I am many good things: I am fun and funny, I am generous and kind, I am thoughtful and loyal. I can also be mean and spiteful, needy and angry, I lash out at myself and others. All of these things are entirely in character.

When someone is described as behaving ‘out of character’, unless it’s a portent to a medical calamity it is usually used to describe the less pleasant aspects of their personality. I wrote at length earlier this year about a period of my own poor behaviour. Until this morning I hadn’t revisited it since writing it. It was hard to write, hard to post and while still experiencing the aftershocks of that chapter I had no desire to reread my analysis of it. I only read it again just now because I thought to myself “I wonder if I used the words out of character in that post?”

The result of that ‘get it off your chest then put it on a high shelf’ purge means I had blanked out much of what I written. Until now I hadn’t appreciated how tangibly I’d described my behaviour, the examples I had given or how much thought I had put into articulating why it happened and how we can stop it happening again. I am belatedly very proud of how well I wrote in the face of adversity!

And I was pleased to see that I hadn’t used the words ‘out of character’. Because I don’t think we behave out of character. We can’t behave out of character because our character is hardwired into us. I learnt this week that the word comes from the Greek work kharakter, an engraved mark, symbol or imprint indelibly stamped on coins. Our character is indelible.

The sides of our character we typically celebrate are the attractive aspects that make our loved ones relish our company. But the other bits are equally valid and rather than brush them off as ‘out of character’ I think our job is to understand what triggers them. In the same way we understand what brings out the best in us we must understand what brings out the worst.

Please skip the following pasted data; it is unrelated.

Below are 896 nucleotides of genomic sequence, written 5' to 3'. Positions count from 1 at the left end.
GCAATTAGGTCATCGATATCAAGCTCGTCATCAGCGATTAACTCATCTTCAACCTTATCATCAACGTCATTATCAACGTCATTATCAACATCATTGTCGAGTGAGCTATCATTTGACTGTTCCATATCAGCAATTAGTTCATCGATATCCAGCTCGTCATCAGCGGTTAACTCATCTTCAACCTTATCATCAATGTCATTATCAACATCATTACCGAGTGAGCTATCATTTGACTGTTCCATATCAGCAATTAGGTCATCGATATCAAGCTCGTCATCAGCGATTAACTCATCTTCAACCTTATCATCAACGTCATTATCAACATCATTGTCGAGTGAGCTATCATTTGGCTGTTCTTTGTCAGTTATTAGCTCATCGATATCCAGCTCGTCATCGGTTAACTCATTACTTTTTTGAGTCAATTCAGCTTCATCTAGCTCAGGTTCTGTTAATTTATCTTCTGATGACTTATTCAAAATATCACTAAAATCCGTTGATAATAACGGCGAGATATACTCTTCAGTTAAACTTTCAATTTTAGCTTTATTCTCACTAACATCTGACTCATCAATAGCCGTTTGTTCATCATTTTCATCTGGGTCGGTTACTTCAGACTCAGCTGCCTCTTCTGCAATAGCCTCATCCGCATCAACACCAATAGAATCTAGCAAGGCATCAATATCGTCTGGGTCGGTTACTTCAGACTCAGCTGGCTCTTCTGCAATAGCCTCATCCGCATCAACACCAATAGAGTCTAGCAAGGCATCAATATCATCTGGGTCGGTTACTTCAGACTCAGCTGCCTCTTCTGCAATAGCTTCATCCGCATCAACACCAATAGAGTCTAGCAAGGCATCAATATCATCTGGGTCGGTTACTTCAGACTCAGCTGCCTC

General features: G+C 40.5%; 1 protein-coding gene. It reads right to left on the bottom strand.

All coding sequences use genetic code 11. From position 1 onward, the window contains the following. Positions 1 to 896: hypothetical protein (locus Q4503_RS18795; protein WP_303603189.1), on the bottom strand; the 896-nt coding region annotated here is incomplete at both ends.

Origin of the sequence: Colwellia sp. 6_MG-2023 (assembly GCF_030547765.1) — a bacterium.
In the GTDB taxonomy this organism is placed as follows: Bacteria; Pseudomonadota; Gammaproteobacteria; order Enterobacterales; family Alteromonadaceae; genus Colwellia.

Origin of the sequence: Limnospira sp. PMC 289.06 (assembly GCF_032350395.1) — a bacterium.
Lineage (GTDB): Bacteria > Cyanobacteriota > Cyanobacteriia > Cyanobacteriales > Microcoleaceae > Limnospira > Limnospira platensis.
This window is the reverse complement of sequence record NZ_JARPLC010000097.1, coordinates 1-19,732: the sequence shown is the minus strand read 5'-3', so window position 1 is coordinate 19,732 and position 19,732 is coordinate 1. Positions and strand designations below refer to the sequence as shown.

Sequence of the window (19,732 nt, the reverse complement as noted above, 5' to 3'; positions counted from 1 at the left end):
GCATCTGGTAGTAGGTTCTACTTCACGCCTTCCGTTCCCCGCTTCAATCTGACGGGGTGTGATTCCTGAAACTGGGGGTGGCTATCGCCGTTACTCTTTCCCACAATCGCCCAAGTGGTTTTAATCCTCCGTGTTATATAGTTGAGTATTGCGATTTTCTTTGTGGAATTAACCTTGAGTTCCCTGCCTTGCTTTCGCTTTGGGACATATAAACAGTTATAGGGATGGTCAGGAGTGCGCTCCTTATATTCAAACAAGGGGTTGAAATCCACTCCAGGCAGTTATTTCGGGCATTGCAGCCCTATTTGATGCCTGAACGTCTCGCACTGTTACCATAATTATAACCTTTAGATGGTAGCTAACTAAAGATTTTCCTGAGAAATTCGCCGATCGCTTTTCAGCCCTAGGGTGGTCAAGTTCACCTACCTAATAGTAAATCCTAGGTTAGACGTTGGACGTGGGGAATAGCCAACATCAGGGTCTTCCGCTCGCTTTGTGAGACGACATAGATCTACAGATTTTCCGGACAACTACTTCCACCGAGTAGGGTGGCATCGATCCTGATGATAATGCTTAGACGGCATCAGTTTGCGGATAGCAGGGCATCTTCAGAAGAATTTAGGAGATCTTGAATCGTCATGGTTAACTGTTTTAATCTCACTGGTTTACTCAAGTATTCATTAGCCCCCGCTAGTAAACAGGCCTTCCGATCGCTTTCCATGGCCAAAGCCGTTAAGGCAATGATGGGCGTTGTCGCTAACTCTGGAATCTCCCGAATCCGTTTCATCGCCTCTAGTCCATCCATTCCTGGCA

I watched a talk the other evening where the speaker said: “We assume that if we have characterised someone as good they can’t be bad and vice versa but if we see character as behaviour on a continuum then when people act in ways that surprise us maybe it is not that surprising.”

For the sake of our own mental health and the health of all our relationships – familial, professional and personal – we need to understand our own continuum and take responsibility for it. That responsibility is to help others to understand how their behaviours create an emotional response and activates the different facets of our personality.

In affairs of the heart, if I feel threatened or usurped I will lash out and speak cruelly about the person who I believe to be a threat. But I shouldn’t just lash out, I should explain why I am feeling vulnerable and help my partners to understand that I need complete honesty and I need reassurance. They may not like that part of me as much as the part that’s independent and ballsy and generous, but there you go!